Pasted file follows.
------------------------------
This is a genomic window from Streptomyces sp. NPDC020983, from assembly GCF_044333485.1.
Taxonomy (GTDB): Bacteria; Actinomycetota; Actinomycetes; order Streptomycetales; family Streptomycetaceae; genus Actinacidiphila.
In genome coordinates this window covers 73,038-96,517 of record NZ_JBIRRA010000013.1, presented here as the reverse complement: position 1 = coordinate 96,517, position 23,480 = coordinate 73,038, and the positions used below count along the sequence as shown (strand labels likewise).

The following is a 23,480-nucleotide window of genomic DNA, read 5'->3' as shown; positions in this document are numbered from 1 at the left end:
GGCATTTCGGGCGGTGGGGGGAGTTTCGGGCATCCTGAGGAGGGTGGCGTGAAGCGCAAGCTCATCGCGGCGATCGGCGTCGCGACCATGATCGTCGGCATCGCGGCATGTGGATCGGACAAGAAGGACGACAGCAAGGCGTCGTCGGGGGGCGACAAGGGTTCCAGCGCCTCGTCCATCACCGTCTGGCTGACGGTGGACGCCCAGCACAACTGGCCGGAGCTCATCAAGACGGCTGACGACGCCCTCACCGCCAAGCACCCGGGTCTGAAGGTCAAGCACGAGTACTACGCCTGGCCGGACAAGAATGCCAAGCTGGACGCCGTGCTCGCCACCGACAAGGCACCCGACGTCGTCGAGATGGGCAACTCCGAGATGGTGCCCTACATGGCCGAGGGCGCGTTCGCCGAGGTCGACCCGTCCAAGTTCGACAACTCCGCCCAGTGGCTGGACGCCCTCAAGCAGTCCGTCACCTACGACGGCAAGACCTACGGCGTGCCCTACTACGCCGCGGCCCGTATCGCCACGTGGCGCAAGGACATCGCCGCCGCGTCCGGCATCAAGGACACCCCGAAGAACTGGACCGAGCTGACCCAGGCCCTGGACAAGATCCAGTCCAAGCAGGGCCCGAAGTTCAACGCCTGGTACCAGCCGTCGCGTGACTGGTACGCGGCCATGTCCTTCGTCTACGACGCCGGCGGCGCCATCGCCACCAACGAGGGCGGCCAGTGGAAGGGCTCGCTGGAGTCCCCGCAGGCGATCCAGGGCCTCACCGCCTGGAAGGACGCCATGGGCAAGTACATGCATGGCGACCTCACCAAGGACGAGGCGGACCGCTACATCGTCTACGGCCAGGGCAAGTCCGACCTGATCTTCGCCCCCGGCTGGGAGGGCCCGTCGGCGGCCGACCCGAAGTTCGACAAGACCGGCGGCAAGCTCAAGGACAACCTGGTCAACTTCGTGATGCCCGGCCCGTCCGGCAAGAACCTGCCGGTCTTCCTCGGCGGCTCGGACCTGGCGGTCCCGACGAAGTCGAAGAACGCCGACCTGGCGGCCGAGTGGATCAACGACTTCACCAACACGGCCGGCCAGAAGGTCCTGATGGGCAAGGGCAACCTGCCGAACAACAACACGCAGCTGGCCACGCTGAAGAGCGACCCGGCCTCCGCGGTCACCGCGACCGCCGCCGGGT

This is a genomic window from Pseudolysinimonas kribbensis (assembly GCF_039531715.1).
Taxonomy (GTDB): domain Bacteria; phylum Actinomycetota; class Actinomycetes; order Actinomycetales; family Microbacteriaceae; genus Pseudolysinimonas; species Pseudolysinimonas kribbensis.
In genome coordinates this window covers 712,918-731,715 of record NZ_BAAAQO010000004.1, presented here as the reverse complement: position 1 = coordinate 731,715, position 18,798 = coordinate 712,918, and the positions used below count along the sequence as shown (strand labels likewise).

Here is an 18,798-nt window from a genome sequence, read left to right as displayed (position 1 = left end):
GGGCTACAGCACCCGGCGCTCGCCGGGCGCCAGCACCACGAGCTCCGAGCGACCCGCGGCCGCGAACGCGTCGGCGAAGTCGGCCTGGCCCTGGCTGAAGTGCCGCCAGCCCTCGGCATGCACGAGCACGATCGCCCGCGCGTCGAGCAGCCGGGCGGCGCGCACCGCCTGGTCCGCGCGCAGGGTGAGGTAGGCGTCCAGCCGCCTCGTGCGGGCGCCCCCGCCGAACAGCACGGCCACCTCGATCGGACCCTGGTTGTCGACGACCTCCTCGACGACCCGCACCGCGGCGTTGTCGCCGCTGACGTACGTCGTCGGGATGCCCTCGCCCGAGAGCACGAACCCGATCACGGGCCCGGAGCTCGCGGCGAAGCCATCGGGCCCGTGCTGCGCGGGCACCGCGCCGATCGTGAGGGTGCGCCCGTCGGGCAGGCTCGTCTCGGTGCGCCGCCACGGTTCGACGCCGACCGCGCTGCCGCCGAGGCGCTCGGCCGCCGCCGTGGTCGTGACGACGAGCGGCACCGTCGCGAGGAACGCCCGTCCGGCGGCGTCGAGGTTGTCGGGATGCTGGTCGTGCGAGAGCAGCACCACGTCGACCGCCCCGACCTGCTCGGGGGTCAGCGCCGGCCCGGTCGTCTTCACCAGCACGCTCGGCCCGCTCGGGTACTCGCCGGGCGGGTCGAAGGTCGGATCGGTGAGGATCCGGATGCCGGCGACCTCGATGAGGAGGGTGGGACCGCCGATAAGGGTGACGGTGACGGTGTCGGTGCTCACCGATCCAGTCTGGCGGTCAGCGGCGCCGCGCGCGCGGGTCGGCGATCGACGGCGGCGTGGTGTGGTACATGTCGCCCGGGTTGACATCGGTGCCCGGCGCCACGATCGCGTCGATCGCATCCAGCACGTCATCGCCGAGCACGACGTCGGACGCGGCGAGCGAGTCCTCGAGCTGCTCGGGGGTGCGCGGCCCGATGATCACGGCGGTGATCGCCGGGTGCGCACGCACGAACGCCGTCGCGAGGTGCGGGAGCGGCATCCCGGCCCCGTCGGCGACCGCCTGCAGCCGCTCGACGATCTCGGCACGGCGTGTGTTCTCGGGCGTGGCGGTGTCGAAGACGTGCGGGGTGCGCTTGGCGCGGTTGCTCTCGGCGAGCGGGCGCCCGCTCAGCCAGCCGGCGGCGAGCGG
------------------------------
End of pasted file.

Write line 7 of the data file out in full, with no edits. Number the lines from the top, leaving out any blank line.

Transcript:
Taxonomy (GTDB): domain Bacteria; phylum Actinomycetota; class Actinomycetes; order Actinomycetales; family Microbacteriaceae; genus Pseudolysinimonas; species Pseudolysinimonas kribbensis.